“We had thought there would be some bias going on in the sense of people who were males or whites would be rated more positively,” Mr. Aquino said

“But we didn’t anticipate that for performing the same behaviours, the women and minorities would actually be rated lower,” he said of the study to be published in the Academy of Management Journal.

This study should not be surprising at all.

What this study demonstrates is what Raymond Breton calls the “symbolic order”; we unconsciously place white men at the top of our social hierarchy. We do this in multiple ways, including placing art, culture and ideas at the top of an invisible ladder. Public Enemy sums it up nicely in “Fight the Power”:

None of my heroes don’t appear on no stamp

We know that people have largely unconscious reactions of sexism and racism, oftentimes without even realizing it. It is likely that these unconscious ideas bleed into marketing research easily, especially when such studies are quantitative in nature, and therefore lack the thick description or deep probing offered by qualitative approaches.

This finding has wide-reaching implications. First, when companies use customer satisfaction surveys, they must be aware of the inherent inaccuracy of these surveys. You may believe you’re accurately measuring actual satisfaction, but this study shows that frequently, we don’t measure any such thing. Secondly, such surveys are often used to award bonuses or even job security. As we know in academia, student evaluations are frequently what stands between a scholar and a full-time position. If we know that customer satisfaction is driven by factors other than actual performance, then we are likely to be unwittingly simply rewarding membership in a dominant group.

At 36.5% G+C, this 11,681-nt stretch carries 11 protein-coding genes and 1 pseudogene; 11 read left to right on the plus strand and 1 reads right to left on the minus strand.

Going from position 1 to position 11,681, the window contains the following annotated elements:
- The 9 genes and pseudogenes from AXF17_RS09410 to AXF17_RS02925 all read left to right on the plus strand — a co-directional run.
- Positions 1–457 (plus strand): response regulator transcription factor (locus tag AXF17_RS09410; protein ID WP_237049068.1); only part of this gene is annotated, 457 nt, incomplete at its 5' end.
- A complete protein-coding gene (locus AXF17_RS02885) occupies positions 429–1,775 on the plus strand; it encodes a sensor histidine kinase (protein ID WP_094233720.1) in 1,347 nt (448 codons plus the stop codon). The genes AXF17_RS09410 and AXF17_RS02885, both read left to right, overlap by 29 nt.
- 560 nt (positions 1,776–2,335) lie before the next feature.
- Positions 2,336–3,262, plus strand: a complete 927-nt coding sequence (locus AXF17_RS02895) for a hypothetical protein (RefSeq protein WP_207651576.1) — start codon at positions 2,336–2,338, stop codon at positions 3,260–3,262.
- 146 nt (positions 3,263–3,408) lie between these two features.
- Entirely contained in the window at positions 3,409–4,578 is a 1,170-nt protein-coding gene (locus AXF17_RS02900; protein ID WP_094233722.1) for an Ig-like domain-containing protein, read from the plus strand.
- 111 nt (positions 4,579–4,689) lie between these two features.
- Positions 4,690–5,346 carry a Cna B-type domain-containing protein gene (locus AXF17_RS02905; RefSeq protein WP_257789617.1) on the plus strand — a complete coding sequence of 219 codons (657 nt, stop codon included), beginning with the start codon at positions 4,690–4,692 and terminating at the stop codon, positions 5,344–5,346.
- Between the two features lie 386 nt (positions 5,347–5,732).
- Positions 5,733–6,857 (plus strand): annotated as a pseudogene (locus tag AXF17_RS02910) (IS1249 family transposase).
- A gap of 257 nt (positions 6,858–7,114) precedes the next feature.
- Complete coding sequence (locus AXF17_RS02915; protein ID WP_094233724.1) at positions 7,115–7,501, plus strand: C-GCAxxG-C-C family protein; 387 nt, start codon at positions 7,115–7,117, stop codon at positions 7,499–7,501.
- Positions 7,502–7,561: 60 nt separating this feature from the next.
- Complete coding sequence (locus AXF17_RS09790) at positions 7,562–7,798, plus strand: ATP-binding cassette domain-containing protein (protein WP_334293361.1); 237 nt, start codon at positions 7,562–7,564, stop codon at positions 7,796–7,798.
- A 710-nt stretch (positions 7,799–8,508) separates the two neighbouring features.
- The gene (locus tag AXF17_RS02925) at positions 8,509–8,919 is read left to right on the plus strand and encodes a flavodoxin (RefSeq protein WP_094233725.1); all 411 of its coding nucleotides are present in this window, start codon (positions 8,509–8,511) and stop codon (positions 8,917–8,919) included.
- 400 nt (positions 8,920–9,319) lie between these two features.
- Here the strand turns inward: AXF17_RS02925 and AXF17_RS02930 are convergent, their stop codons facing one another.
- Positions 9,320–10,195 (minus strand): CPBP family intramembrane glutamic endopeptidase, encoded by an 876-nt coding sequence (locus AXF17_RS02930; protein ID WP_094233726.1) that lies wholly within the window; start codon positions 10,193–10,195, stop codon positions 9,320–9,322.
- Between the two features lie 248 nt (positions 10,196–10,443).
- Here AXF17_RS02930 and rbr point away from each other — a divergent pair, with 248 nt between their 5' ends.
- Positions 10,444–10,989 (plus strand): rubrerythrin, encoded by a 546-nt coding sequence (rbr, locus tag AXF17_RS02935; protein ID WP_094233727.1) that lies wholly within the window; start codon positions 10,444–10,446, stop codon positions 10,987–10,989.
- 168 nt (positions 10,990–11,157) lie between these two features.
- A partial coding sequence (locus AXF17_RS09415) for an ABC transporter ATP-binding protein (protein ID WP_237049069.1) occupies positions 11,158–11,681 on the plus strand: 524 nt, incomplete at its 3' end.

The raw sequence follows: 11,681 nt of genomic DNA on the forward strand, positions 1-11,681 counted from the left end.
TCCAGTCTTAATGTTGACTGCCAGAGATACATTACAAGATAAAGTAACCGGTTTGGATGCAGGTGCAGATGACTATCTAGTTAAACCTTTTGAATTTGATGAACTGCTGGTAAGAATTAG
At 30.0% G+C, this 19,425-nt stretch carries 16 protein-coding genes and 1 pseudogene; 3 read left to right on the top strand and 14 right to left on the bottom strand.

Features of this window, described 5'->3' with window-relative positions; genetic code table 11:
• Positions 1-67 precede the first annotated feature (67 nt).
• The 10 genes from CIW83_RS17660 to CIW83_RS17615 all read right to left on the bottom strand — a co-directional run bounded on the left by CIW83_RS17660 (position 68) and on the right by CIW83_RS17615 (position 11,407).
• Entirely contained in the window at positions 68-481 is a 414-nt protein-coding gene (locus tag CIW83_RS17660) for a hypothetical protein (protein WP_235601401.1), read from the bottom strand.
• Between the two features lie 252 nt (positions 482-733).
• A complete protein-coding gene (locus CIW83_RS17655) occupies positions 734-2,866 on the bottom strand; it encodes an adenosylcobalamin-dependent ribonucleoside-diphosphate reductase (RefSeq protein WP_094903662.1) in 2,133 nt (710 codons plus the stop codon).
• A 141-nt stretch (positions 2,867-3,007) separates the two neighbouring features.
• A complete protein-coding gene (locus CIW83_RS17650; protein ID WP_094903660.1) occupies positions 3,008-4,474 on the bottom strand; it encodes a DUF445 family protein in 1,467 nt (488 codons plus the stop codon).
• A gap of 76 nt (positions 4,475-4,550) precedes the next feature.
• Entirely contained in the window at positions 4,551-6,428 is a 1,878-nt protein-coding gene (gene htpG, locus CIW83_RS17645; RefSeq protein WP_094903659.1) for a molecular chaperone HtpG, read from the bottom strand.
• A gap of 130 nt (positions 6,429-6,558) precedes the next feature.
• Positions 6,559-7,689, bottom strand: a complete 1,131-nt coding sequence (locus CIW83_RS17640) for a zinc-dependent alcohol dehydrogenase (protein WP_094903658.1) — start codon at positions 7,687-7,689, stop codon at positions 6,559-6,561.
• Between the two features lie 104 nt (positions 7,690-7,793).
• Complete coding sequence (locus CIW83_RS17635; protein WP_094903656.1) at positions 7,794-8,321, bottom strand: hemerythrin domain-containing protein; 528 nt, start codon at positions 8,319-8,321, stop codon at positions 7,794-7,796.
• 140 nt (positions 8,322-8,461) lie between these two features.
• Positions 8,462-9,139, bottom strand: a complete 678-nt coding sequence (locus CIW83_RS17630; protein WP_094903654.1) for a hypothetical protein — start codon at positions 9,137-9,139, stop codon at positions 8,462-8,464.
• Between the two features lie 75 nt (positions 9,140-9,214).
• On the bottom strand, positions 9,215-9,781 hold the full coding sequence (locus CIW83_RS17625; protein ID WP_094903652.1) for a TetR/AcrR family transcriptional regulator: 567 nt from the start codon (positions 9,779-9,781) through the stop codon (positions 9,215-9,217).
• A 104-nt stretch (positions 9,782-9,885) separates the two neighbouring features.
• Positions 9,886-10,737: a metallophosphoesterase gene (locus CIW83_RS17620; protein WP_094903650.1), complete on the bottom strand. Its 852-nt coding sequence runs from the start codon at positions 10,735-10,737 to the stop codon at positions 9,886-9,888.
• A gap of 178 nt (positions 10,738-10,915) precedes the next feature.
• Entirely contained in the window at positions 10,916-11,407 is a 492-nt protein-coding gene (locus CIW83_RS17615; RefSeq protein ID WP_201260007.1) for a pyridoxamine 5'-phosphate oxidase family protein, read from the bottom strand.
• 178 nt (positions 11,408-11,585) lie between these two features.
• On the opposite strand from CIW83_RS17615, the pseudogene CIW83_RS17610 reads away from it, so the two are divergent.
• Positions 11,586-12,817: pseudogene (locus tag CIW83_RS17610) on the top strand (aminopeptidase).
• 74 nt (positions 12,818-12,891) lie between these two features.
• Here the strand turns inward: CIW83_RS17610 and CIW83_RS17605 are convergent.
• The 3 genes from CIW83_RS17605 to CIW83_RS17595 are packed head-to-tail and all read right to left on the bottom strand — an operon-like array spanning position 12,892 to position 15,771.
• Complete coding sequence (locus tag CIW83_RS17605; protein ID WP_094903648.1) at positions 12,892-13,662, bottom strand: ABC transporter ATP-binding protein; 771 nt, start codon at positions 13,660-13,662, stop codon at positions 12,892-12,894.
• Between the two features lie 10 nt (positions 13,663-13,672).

Read the entire story on The Globe. It’s worth a think.

Improving participation rates: research recruitment best practices

Those of you out there who’ve tried it know: recruiting research participants is HARD. Here are a few insights from the research to help you with better recuitment.

  1. Personalized contact with respondents, followed by pre-contact and aggressive follow-up phone calls *: Don’t count on a form letter, email or random tweet to do the job. Capitalize on your personal relationship with that person. If you don’t have a personal relationship, ensure that you use the person’s name, and for God’s sake, spell it correctly!

    Once you’ve made initial contact, you are not done. Not by a long shot. Make sure you speak to the person (you can do this through IM or email if you’d like) to give them more information. They’re now interested. Don’t stop! One more step!

    Follow up 1 week after initial contact. Assuage any fears they may have. Answer any questions honestly. And above all, be available for more information.

  2. External researchers with social capital are best**: University-based researchers have been shown to have the best participation rates, but you don’t have to be a professor.  Researcher Sister Marie Augusta Neal of Emmanuel College achieved a near perfect response rate because of her close ties to the respondents and their communities. The lesson here is, if you hire a consultant, make sure they’re trusted. Even better if they personally know the people to be recruited.
  3. Monetary incentives have no effect, unless money is offered “no strings attached”***: Little known fact: the best way to use a monetary incentive is to offer it, up front, with absolutely no strings attached. The “free” money makes people feel more indebted socially. Evidence of this effect can be found in the book Freakonomics. Researchers found that daycare centres that levied late penalties on tardy parents actually had more of a late-pickup problem than those that levied no fine. Why? Because the parents reduced their relationship to the daycare as a mere transaction. Use the “gift economy” approach and ensure a feeling of indebtedness. My personal favourite is a coupon for a single iTunes song at $.99. It is cheap but appears to have great value. Offer it, up front, and then ask for participation